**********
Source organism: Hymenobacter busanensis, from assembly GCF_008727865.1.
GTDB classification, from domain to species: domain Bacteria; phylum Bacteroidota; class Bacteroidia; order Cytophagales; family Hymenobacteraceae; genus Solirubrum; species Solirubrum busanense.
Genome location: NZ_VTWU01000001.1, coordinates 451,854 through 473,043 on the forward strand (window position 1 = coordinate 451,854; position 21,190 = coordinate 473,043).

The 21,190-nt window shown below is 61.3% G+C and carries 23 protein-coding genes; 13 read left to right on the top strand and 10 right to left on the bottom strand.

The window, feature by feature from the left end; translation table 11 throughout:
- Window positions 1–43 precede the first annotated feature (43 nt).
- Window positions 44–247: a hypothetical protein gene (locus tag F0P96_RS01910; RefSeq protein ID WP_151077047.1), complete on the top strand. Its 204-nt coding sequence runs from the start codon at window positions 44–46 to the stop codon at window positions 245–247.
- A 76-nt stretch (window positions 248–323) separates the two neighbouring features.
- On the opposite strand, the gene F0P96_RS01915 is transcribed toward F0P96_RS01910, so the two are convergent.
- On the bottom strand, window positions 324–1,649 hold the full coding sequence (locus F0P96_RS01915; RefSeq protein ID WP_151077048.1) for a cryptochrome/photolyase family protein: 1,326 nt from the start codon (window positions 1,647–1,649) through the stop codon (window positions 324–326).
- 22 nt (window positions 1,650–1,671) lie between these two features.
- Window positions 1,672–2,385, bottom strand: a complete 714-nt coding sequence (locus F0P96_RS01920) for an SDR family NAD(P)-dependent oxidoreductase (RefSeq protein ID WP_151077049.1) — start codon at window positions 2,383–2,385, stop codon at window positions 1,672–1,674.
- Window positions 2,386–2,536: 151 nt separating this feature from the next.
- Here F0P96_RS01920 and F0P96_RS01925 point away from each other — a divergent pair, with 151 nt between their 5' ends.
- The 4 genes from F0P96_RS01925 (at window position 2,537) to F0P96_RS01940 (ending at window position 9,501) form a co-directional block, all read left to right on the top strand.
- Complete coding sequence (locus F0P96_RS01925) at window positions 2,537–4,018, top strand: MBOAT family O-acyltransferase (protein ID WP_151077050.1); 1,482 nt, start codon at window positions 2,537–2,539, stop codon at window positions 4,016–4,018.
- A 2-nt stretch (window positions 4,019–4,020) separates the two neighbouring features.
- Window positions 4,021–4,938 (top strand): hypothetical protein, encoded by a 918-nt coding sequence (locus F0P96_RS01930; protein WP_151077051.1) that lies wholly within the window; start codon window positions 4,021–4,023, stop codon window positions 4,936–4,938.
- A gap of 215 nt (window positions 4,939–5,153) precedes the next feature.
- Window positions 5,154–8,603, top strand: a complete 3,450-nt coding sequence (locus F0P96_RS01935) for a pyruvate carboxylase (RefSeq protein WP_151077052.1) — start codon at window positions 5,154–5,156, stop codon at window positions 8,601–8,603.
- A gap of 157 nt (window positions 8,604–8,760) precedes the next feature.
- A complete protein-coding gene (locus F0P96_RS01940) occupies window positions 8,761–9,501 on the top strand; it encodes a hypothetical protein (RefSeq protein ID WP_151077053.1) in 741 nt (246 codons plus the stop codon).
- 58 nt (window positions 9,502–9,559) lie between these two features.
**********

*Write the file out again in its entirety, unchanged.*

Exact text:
Source organism: Hymenobacter busanensis, from assembly GCF_008727865.1.
GTDB classification, from domain to species: domain Bacteria; phylum Bacteroidota; class Bacteroidia; order Cytophagales; family Hymenobacteraceae; genus Solirubrum; species Solirubrum busanense.
Genome location: NZ_VTWU01000001.1, coordinates 451,854 through 473,043 on the forward strand (window position 1 = coordinate 451,854; position 21,190 = coordinate 473,043).

The 21,190-nt window shown below is 61.3% G+C and carries 23 protein-coding genes; 13 read left to right on the top strand and 10 right to left on the bottom strand.

The window, feature by feature from the left end; translation table 11 throughout:
- Window positions 1–43 precede the first annotated feature (43 nt).
- Window positions 44–247: a hypothetical protein gene (locus tag F0P96_RS01910; RefSeq protein ID WP_151077047.1), complete on the top strand. Its 204-nt coding sequence runs from the start codon at window positions 44–46 to the stop codon at window positions 245–247.
- A 76-nt stretch (window positions 248–323) separates the two neighbouring features.
- On the opposite strand, the gene F0P96_RS01915 is transcribed toward F0P96_RS01910, so the two are convergent.
- On the bottom strand, window positions 324–1,649 hold the full coding sequence (locus F0P96_RS01915; RefSeq protein ID WP_151077048.1) for a cryptochrome/photolyase family protein: 1,326 nt from the start codon (window positions 1,647–1,649) through the stop codon (window positions 324–326).
- 22 nt (window positions 1,650–1,671) lie between these two features.
- Window positions 1,672–2,385, bottom strand: a complete 714-nt coding sequence (locus F0P96_RS01920) for an SDR family NAD(P)-dependent oxidoreductase (RefSeq protein ID WP_151077049.1) — start codon at window positions 2,383–2,385, stop codon at window positions 1,672–1,674.
- Window positions 2,386–2,536: 151 nt separating this feature from the next.
- Here F0P96_RS01920 and F0P96_RS01925 point away from each other — a divergent pair, with 151 nt between their 5' ends.
- The 4 genes from F0P96_RS01925 (at window position 2,537) to F0P96_RS01940 (ending at window position 9,501) form a co-directional block, all read left to right on the top strand.
- Complete coding sequence (locus F0P96_RS01925) at window positions 2,537–4,018, top strand: MBOAT family O-acyltransferase (protein ID WP_151077050.1); 1,482 nt, start codon at window positions 2,537–2,539, stop codon at window positions 4,016–4,018.
- A 2-nt stretch (window positions 4,019–4,020) separates the two neighbouring features.
- Window positions 4,021–4,938 (top strand): hypothetical protein, encoded by a 918-nt coding sequence (locus F0P96_RS01930; protein WP_151077051.1) that lies wholly within the window; start codon window positions 4,021–4,023, stop codon window positions 4,936–4,938.
- A gap of 215 nt (window positions 4,939–5,153) precedes the next feature.
- Window positions 5,154–8,603, top strand: a complete 3,450-nt coding sequence (locus F0P96_RS01935) for a pyruvate carboxylase (RefSeq protein WP_151077052.1) — start codon at window positions 5,154–5,156, stop codon at window positions 8,601–8,603.
- A gap of 157 nt (window positions 8,604–8,760) precedes the next feature.
- A complete protein-coding gene (locus F0P96_RS01940) occupies window positions 8,761–9,501 on the top strand; it encodes a hypothetical protein (RefSeq protein ID WP_151077053.1) in 741 nt (246 codons plus the stop codon).
- 58 nt (window positions 9,502–9,559) lie between these two features.